Biomarkers Distinguish Between Subtypes of Myocardial Infarction and Injury

Close Up Of Female Body With Hand On Chest. Woman Suffering From Painful Feeling, Having Health Issues.
Researchers assessed the value of a biomarker model in distinguishing subtypes of myocardial infarction and injury.

Among 29 biomarkers identified, 7 were found to distinguish between myocardial infarction (MI) subtypes and myocardial injury, according to research results published in Journal of the American College of Cardiology.

The female sex, lack of typical radiating chest pain, and lower baseline troponin concentration were previously identified as predictors of type 2 MI; however, the ability of the model to distinguish MI subtypes based on these variables was found to be limited.

To address this clinical need, the researchers of the current study analyzed a large panel of 29 biomarkers in a contemporary cohort of patients with suspected MI.

Data from the Biomarkers in Acute Cardiac Care (BACC) study ( Identifier: NCT02355457) — an ongoing, prospective cohort study — were used. Adult patients were enrolled at the emergency department of a single center in Germany between 2013 and 2018. Participants underwent standardized collection of clinical variables, electrocardiogram, vital parameters, and blood samples at admission.

A total of 748 participants had available biomarker measurements, of whom 138 were diagnosed with MI (type 1 MI, n=107, type 2 MI, n=31); 221 patients were diagnosed with myocardial injury. Median age was 64 years and 63.1% of patients were men. A total of 65.9% of patients had hypertension and 37% had hyperlipoproteinemia; 12.7% had diabetes, 27.1% were current smokers, and 16.6% had a history of MI.

Compared with patients diagnosed with MI, those diagnosed with myocardial injury were older and had worse renal function.

The majority of biomarkers demonstrated low or moderate correlations. Strong positive correlations were identified for Apo C-I and Apo A-II, Apo C-I and Apo C-II, myoglobin and FABP, TNFR2 and thrombomodulin, TNFR2 and tissue inhibitor of metalloproteinases 2, and TNFR2 and vascular cell adhesion molecule 1.

Using a weighted gene coexpression network analysis, the investigators identified 4 clusters of biomarkers. The first module included transthyretin, Apo H, Apo A-I, Apo A-II, Apo C-I, and Apo C-III. The second model included hs-cTnI, FABP, and myoglobin. The third module included EN-RAGE and lectin-like oxidase low-density lipoprotein receptor 1, and the fourth model included copeptin, CRP, adiponectin, alpha-2-macroglobulin, ferritin, kidney injury molecule-1, midkine, NT-proBNP, osteopontin, PARC, tissue inhibitor of metalloproteinases 1, thrombomodulin, TNFR2, vascular cell adhesion molecule-1, and soluble urokinase-type plasminogen activator receptor.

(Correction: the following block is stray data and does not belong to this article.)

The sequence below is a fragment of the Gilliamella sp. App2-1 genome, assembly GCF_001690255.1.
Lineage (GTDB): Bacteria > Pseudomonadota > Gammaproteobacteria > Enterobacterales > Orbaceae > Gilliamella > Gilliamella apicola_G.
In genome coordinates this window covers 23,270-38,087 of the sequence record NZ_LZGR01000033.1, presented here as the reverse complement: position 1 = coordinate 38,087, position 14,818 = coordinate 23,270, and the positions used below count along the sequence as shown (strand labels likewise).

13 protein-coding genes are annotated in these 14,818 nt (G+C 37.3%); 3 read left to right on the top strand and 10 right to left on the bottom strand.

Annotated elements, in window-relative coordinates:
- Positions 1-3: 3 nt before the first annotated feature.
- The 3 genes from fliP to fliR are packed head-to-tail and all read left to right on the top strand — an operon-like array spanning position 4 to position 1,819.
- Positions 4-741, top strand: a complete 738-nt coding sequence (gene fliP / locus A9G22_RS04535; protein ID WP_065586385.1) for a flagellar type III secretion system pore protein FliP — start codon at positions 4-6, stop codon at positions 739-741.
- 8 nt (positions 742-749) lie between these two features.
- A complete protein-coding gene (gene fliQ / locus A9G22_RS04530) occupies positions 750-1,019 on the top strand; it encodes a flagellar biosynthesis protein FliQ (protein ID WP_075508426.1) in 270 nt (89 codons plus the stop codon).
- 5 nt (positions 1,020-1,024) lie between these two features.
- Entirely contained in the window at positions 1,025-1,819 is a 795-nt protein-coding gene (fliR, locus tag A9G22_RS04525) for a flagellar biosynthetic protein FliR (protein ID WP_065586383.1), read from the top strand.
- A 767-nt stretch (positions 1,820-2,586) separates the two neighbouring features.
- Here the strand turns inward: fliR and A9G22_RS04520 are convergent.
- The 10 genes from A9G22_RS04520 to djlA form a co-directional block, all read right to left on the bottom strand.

Results of a univariable logistic regression analysis showed adiponectin, Apo A-I, Apo A-II, and hs-cTnI as significant distinguishers between type 1 and type 2 MI. Following backward selection, 4 biomarkers were identified of which 2 were significant discriminators: hs-cTnI and NT-proBNP (odds ratios [ORs], 2.15 and 0.52, respectively).

In 1 model, the combination of these biomarkers resulted in an area under the curve (AUC) of 0.82. Internal cross-validation confirmed these findings.

When evaluating each selected biomarker alone, hs-cTnI resulted in the highest AUC (0.74), which increased to 0.77 and 0.81 after the addition of NT-proBNP and copeptin, respectively.

After adjustment for sex, minor changes were noted and the male sex was not identified as an independent distinguisher.

Additional results of univariable logistic regression analyses showed that a number of biomarkers, including adiponectin, FABP, kidney injury molecule-1, myoglobin, and NT-proBNP, were significant distinguishers. Backward selection identified 6 biomarkers, 4 of which were statistically significant: hs-cTnI, NT-proBNP, copeptin, and PARC (ORs, 1.78, 0.66, 1.59, and 0.47, respectively).

The combination of these selected biomarkers in a model resulted in an AUC of 0.84, confirmed after internal cross-validation.

Study limitations included the small sample size and the limited number of patients with type 2 MI, as well as a lack of options for external validation and the knowledge that many of these investigated biomarkers were not routinely used in clinical practice.

“We identified 7 out of 29 biomarkers as the most relevant discriminators for subtypes of MI or myocardial injury,” the researchers concluded. “Regression models based on these biomarkers allowed a good discrimination and could improve diagnostic evaluation in emergency departments.”

Disclosure: This clinical trial was supported by Abbott Diagnostics. Please see the original reference for a full list of authors’ disclosures.


Neumann JT, Weimann J, Sörensen NA, et al. A biomarker model to distinguish types of myocardial infarction and injury. J Am Coll Cardiol. 2021;78(8):781-790. doi:10.1016/j.jacc.2021.06.027